why was gettysburg a turning point for the south

In addition to the strategic events outlined above to consider the battle a turning point, the Battle of Gettysburg was both a tactical and moral defeat for Lee and the Army of Northern Virginia. PWhen Lee's army retreated from Maryland, it had suffered not only a loss in irreplaceable personnel but, perhaps more important, a loss in its sense of invincibility. Up until the Battle of Gettysburg, Lee (and his troops) believed that his troops could--under almost any circumstances--defeat the Army of the Potomac. PThe Army of Northern Virginia, up to that point, had rarely been defeated in a strategic (its overall goals) or tactical P(its fighting capability) sense.


PIn fact, one could argue that the Confederate Army under Lee had yet to be completely beaten in a major battle up to July 3, 1864. P
Lee's army, therefore, firmly believed that if they encountered the PFederals Pon roughly equal terms they would win. PThe Battle of Gettysburg, which resulted in very similar casualties on both sides, proved to Lee and his army that the Federal army was willing to incur any level of losses in order to stop the Confederates, and this realization provided a psychological shock to the Confederates--an important turning point in their belief in their invincibility. When the Army of Northern Virginia retreated into Virgina in the days following the battle, it left Gettysburg with the awareness that it had been beaten.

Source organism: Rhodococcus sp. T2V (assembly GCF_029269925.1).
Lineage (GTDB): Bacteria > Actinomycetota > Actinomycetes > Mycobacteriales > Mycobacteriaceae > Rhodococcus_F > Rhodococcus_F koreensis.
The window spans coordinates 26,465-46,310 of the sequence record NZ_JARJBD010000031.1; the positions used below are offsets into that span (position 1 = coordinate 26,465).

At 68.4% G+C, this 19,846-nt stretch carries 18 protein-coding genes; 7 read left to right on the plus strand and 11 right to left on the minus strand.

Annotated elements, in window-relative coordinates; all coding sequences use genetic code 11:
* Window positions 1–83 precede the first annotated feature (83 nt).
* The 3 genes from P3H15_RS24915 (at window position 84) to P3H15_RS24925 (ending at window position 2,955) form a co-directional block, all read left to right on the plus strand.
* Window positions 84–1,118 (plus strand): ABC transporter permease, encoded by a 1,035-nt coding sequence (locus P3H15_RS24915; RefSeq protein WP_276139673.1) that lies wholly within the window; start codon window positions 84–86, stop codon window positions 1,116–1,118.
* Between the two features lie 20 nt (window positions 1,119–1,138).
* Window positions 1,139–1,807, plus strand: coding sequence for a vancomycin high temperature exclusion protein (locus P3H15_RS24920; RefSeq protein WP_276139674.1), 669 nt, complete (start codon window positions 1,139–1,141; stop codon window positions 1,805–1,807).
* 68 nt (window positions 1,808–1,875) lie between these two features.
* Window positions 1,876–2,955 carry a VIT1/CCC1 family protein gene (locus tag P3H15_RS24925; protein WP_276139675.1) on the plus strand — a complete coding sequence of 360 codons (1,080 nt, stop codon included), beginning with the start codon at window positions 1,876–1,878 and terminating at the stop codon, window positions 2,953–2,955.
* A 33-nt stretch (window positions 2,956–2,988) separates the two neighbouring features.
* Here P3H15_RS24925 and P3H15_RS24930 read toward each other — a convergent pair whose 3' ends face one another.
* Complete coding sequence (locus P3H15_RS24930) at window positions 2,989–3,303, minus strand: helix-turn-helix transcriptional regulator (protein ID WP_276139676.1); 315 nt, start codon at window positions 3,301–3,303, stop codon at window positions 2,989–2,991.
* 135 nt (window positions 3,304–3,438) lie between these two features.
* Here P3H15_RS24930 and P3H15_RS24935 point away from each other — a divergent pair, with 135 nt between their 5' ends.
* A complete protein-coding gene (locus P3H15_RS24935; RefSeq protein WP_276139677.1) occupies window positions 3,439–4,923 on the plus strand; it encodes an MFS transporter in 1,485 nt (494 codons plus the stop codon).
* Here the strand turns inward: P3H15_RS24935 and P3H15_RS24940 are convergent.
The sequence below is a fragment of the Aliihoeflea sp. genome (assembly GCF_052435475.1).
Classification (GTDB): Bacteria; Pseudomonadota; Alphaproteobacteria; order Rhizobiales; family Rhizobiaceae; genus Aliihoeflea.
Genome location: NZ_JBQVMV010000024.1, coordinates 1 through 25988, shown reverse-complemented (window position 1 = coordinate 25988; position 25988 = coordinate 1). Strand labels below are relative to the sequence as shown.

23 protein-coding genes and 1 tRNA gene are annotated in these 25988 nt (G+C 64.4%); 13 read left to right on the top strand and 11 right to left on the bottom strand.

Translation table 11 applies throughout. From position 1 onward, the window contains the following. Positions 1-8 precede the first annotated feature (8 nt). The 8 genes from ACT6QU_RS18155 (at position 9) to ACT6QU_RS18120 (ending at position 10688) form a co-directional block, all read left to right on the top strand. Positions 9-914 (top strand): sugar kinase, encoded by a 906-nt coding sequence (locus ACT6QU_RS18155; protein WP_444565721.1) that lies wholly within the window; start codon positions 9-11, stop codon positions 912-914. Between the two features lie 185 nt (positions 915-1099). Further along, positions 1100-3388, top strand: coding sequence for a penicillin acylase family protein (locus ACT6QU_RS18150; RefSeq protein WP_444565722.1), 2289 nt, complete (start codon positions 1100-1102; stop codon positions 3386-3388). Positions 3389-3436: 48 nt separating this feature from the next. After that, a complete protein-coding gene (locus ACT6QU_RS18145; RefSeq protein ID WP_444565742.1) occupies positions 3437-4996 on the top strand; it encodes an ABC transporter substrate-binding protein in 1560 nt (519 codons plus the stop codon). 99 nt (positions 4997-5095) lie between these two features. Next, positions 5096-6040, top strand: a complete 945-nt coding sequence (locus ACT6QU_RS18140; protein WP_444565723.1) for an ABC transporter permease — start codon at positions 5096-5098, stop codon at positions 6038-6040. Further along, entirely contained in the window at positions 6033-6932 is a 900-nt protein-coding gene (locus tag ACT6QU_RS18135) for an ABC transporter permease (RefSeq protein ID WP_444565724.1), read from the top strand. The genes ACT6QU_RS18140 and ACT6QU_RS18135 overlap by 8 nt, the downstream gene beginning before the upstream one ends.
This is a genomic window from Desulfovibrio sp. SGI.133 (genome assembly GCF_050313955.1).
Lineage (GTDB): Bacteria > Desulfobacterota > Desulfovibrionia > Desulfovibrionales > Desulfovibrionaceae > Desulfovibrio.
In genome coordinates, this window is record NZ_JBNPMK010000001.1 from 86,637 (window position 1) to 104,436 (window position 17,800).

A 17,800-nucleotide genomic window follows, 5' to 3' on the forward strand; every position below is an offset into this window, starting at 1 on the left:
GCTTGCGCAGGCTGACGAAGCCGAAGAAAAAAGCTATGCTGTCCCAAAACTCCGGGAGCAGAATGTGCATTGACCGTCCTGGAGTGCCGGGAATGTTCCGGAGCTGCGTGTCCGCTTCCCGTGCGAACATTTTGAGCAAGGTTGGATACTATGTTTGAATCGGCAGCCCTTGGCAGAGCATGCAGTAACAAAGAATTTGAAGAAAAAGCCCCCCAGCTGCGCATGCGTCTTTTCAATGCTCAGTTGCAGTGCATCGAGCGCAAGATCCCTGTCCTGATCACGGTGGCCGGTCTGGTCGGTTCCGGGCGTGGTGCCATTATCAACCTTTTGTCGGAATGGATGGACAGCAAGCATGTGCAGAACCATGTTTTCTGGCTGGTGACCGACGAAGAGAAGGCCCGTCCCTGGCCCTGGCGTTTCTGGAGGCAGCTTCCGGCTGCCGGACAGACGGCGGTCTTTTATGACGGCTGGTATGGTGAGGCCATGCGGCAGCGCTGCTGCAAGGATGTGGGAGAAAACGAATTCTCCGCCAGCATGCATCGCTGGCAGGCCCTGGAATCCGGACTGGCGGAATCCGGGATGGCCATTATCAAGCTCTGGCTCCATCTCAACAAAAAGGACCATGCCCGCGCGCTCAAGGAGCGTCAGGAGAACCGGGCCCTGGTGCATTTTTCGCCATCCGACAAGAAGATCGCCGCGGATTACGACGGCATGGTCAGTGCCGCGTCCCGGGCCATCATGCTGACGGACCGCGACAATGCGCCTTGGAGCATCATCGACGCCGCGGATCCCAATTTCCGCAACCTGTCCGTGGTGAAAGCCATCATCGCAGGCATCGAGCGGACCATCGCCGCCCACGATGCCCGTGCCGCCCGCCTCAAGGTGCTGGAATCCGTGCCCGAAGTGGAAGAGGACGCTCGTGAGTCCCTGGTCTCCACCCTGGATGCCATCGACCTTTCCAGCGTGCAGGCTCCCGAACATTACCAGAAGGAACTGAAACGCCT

PAlthough many historians argue that the battle was a tactical draw, most consider it a strategic and psychological defeat for the Confederates. P The Battle of Gettysburg was a turning point in the Civil War. General Lee was willing to abandon the Southвs war goals by invading the North. The South wanted to avoid large battles, but at times, they deviated from that plan. At Gettysburg, General Lee's forces were in desperate need of food. By invading the North, he could get food as northern farms werenвt as damaged as Southern farms. Thus, plenty of food was available.


General Lee also wanted to get a significant military victory. If he could win at Gettysburg, he could get help from foreign countries. It would also increase pressure on President Lincoln to negotiate a peace agreement as opposition to the war was increasing in the Union. However, General Lee and his forces were defeated at Gettysburg. As a result, the South would never be on the offensive again in the war. General Lee had to retreat to the South and never received the foreign aid he desperately wanted. The Battle of Gettysburg turned the war in favor of the North. From this point on, things would only deteriorate for the South.

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